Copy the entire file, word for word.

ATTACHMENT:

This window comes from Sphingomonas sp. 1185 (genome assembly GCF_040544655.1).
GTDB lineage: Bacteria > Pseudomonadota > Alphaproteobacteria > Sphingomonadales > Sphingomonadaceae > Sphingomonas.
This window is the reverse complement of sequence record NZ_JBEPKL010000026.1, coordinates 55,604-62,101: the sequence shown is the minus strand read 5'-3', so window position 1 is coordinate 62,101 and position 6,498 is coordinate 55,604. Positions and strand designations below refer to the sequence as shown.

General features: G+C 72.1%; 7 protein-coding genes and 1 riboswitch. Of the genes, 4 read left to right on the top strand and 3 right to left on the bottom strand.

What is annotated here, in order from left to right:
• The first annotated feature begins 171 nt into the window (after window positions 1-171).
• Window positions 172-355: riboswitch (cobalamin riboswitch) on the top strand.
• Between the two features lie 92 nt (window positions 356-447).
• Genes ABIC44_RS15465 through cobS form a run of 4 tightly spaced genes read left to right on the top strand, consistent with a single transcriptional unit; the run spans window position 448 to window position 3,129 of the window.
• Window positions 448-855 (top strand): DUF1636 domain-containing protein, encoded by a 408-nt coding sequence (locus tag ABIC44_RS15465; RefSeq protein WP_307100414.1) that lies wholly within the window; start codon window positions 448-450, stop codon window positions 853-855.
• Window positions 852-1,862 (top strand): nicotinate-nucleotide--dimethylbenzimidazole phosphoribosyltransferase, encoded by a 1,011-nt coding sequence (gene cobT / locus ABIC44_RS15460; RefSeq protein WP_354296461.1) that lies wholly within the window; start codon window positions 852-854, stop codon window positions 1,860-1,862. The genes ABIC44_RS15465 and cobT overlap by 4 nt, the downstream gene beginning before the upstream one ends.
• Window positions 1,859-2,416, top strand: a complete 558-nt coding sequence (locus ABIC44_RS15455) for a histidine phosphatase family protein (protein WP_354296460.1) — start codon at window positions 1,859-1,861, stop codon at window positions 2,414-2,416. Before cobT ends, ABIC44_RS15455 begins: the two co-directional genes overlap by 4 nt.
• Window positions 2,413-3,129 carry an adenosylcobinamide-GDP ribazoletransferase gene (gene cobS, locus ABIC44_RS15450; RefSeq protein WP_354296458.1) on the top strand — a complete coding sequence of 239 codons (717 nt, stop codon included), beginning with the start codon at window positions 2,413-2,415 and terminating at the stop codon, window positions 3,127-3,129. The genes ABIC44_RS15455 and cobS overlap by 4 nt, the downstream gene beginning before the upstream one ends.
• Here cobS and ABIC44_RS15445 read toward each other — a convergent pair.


This window comes from Sphingomonas sp. 1185 (genome assembly GCF_040544655.1).
GTDB lineage: Bacteria > Pseudomonadota > Alphaproteobacteria > Sphingomonadales > Sphingomonadaceae > Sphingomonas.
This window is the reverse complement of sequence record NZ_JBEPKL010000026.1, coordinates 55,604-62,101: the sequence shown is the minus strand read 5'-3', so window position 1 is coordinate 62,101 and position 6,498 is coordinate 55,604. Positions and strand designations below refer to the sequence as shown.

General features: G+C 72.1%; 7 protein-coding genes and 1 riboswitch. Of the genes, 4 read left to right on the top strand and 3 right to left on the bottom strand.

What is annotated here, in order from left to right:
• The first annotated feature begins 171 nt into the window (after window positions 1-171).
• Window positions 172-355: riboswitch (cobalamin riboswitch) on the top strand.
• Between the two features lie 92 nt (window positions 356-447).
• Genes ABIC44_RS15465 through cobS form a run of 4 tightly spaced genes read left to right on the top strand, consistent with a single transcriptional unit; the run spans window position 448 to window position 3,129 of the window.
• Window positions 448-855 (top strand): DUF1636 domain-containing protein, encoded by a 408-nt coding sequence (locus tag ABIC44_RS15465; RefSeq protein WP_307100414.1) that lies wholly within the window; start codon window positions 448-450, stop codon window positions 853-855.
• Window positions 852-1,862 (top strand): nicotinate-nucleotide--dimethylbenzimidazole phosphoribosyltransferase, encoded by a 1,011-nt coding sequence (gene cobT / locus ABIC44_RS15460; RefSeq protein WP_354296461.1) that lies wholly within the window; start codon window positions 852-854, stop codon window positions 1,860-1,862. The genes ABIC44_RS15465 and cobT overlap by 4 nt, the downstream gene beginning before the upstream one ends.
• Window positions 1,859-2,416, top strand: a complete 558-nt coding sequence (locus ABIC44_RS15455) for a histidine phosphatase family protein (protein WP_354296460.1) — start codon at window positions 1,859-1,861, stop codon at window positions 2,414-2,416. Before cobT ends, ABIC44_RS15455 begins: the two co-directional genes overlap by 4 nt.
• Window positions 2,413-3,129 carry an adenosylcobinamide-GDP ribazoletransferase gene (gene cobS, locus ABIC44_RS15450; RefSeq protein WP_354296458.1) on the top strand — a complete coding sequence of 239 codons (717 nt, stop codon included), beginning with the start codon at window positions 2,413-2,415 and terminating at the stop codon, window positions 3,127-3,129. The genes ABIC44_RS15455 and cobS overlap by 4 nt, the downstream gene beginning before the upstream one ends.
• Here cobS and ABIC44_RS15445 read toward each other — a convergent pair.